Ideally, residents and staff should be tested frequently. In-Detroit, repeated blanket testing of all staffers and residents — even those without symptoms — in 12 nursing homes found a drop in positive cases from 35 percent to 18 percent, according to a July 10 report from the federal Centers for Disease Control and Prevention (CDC).
6. Hire an infection specialist
Such specialists in nursing homes are often registered nurses with additional training. Among their many tasks are making sure workers wash their hands and that rooms are kept clean.
Every home needs such a specialist on-site Richard Mollot, executive director of the New York City-based Long Term Care Community Coalition, wrote in an email. But federal officials have proposed weakening the mandate for such a position.
7. Improve staff training and certification
Many nursing home workers do not have the time or money to improve their skills. In New Jersey, a consultant's report endorsed by the governor's office calls for strengthening staff training rules and opportunities.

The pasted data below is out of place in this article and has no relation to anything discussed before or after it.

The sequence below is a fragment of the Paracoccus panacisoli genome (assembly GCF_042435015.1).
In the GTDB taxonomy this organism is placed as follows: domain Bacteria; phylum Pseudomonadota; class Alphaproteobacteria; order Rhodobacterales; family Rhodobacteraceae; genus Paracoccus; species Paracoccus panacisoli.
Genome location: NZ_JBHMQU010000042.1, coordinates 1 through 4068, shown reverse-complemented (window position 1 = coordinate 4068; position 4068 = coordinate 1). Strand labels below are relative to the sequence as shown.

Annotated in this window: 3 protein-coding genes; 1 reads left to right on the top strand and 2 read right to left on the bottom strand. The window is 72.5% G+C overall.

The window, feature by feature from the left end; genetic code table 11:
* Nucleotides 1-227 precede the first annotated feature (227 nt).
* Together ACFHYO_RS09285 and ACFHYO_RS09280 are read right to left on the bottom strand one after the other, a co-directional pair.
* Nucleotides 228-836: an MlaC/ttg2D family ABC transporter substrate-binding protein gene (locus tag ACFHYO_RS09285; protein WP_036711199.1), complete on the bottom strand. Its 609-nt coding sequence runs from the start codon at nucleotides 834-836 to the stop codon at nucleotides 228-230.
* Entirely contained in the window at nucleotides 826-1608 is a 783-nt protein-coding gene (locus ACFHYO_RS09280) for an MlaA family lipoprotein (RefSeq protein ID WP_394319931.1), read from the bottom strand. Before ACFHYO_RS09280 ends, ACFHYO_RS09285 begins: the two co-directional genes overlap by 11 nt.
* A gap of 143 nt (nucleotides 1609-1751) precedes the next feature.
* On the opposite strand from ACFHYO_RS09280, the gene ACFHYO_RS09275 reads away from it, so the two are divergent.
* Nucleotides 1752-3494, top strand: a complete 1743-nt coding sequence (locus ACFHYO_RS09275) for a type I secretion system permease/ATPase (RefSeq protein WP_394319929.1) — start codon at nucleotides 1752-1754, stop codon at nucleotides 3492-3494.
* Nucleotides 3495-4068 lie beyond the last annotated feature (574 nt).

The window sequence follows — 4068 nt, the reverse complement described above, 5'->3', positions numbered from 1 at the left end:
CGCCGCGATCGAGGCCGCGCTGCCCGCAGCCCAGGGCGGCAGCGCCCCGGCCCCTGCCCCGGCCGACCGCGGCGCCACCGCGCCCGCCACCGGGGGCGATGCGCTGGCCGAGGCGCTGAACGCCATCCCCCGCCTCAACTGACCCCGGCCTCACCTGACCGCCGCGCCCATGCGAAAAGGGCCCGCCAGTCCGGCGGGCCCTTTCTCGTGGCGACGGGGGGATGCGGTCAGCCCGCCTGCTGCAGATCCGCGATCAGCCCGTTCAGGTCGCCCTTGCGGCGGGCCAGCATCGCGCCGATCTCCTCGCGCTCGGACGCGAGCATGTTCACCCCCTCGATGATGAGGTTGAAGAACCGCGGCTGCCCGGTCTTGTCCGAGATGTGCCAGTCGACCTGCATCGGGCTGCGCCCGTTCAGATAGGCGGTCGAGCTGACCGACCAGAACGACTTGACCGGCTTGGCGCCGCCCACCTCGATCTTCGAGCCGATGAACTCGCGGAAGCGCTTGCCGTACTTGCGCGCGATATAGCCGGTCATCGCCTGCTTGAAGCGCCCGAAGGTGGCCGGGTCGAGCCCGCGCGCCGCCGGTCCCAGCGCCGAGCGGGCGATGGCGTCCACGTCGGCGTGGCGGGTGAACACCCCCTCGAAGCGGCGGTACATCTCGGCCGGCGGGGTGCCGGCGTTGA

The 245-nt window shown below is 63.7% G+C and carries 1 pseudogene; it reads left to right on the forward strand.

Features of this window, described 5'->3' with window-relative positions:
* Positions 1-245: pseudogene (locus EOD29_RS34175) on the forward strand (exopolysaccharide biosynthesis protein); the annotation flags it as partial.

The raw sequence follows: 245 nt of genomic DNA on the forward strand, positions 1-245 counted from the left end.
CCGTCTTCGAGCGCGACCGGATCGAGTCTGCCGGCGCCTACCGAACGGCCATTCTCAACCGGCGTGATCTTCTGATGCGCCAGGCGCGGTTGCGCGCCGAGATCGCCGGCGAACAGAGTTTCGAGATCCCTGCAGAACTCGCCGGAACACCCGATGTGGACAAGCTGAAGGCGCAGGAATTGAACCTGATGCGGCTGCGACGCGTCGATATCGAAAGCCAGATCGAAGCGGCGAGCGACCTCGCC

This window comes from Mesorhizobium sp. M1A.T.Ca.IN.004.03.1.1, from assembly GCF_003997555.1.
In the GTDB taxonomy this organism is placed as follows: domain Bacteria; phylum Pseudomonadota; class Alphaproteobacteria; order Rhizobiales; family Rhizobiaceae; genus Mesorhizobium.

It urges seeking state and federal money to create a career development program for recruiting and training workers. In New Jersey, as of July 15, 6,754 residents and 119 employees at long-term care facilities have died from COVID-19.
"When we get through this, we need to have a national discussion about a lot of aspects of our public health care system and how we support providers and patients alike,” American Health Care Association officials said. “We suspect there will be many changes and lessons learned throughout the entire health care system, not just long-term care."